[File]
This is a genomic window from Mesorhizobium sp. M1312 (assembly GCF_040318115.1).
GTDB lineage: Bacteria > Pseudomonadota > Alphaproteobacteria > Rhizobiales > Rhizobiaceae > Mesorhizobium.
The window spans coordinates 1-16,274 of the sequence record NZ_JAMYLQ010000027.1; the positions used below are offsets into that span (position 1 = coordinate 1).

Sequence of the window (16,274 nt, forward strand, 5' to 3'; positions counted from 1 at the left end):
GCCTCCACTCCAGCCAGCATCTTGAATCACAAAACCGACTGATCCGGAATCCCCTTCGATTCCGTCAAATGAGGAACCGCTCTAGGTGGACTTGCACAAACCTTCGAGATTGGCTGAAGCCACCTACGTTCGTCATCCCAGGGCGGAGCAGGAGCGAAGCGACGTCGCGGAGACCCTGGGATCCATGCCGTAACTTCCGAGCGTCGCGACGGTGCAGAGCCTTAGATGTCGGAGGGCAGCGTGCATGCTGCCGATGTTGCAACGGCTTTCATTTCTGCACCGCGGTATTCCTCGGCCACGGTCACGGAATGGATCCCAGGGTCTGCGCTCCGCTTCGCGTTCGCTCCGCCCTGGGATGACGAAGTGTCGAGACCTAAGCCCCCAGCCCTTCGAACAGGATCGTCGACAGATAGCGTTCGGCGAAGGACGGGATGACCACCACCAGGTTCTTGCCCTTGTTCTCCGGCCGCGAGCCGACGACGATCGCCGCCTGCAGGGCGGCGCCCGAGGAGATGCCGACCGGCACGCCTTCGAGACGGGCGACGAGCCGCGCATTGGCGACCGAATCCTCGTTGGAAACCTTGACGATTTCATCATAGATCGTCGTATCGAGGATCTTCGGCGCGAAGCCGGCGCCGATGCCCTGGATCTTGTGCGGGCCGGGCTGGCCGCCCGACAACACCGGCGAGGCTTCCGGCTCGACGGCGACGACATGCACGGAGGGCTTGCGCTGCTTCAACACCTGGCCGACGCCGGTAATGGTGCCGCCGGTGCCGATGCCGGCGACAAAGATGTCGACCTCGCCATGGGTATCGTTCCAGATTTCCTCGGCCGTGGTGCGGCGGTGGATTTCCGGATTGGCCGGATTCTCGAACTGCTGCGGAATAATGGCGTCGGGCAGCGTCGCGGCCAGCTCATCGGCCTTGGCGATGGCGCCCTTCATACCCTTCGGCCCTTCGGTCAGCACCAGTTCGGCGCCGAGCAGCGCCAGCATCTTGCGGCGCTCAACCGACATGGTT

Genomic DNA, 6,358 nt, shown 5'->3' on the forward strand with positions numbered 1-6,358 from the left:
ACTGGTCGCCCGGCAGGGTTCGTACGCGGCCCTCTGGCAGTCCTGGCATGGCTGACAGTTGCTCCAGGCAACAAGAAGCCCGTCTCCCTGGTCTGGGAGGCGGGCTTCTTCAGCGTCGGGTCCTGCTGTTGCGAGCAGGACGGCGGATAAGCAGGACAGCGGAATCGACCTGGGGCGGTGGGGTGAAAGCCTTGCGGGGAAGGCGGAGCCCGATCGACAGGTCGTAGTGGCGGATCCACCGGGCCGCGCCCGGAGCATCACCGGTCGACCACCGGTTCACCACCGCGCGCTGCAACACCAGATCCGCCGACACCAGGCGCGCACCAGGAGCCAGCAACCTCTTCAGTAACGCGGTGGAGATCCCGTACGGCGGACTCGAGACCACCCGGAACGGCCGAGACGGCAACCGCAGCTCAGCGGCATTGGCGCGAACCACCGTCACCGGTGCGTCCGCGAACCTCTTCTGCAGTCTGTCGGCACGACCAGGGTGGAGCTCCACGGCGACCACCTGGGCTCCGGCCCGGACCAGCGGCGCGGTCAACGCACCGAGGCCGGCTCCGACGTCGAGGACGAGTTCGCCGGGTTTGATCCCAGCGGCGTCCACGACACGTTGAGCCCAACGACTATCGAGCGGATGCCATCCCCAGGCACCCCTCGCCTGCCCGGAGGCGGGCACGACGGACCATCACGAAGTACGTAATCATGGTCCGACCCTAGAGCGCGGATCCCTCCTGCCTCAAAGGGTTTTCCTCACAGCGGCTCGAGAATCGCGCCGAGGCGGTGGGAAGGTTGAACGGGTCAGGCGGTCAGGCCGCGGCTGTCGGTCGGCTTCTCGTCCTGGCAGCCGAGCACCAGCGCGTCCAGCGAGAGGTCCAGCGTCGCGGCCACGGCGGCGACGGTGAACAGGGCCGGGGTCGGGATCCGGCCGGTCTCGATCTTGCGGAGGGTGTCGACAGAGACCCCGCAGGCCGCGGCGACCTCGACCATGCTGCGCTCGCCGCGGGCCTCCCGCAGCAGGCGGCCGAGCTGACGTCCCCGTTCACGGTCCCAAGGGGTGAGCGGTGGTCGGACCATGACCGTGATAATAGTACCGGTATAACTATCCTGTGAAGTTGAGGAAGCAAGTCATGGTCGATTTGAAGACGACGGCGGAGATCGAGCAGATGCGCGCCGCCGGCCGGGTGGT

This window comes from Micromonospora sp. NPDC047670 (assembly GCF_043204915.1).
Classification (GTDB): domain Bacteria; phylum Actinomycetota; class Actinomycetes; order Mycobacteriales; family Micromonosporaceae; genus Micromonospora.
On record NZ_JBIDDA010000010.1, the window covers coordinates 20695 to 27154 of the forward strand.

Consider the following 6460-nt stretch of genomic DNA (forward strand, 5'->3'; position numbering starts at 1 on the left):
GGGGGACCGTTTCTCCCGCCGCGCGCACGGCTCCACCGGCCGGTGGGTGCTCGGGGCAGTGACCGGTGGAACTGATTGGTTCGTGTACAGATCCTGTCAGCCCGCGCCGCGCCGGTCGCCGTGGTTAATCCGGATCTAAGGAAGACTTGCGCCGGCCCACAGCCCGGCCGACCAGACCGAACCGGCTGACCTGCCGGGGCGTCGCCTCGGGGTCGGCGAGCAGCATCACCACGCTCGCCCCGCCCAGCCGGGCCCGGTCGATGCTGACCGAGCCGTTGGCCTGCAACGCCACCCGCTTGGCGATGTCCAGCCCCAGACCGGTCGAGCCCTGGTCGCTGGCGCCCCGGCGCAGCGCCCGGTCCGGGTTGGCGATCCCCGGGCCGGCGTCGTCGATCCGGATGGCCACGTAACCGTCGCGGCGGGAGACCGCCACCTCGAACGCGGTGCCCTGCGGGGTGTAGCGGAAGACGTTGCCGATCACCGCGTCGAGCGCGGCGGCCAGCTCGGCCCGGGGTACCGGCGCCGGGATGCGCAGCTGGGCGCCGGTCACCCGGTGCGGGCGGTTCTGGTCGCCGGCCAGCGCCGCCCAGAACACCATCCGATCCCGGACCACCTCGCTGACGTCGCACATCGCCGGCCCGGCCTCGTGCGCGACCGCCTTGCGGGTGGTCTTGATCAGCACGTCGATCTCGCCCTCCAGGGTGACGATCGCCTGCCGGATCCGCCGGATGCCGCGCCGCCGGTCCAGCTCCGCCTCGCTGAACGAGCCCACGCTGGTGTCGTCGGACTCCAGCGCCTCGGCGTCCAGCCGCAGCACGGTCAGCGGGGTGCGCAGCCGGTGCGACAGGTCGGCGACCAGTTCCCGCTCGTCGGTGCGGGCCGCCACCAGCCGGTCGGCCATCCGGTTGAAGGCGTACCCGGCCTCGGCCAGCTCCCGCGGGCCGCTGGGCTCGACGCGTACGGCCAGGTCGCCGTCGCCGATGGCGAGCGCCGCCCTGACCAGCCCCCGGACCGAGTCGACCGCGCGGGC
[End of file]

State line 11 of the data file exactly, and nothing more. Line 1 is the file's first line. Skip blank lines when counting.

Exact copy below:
Consider the following 6460-nt stretch of genomic DNA (forward strand, 5'->3'; position numbering starts at 1 on the left):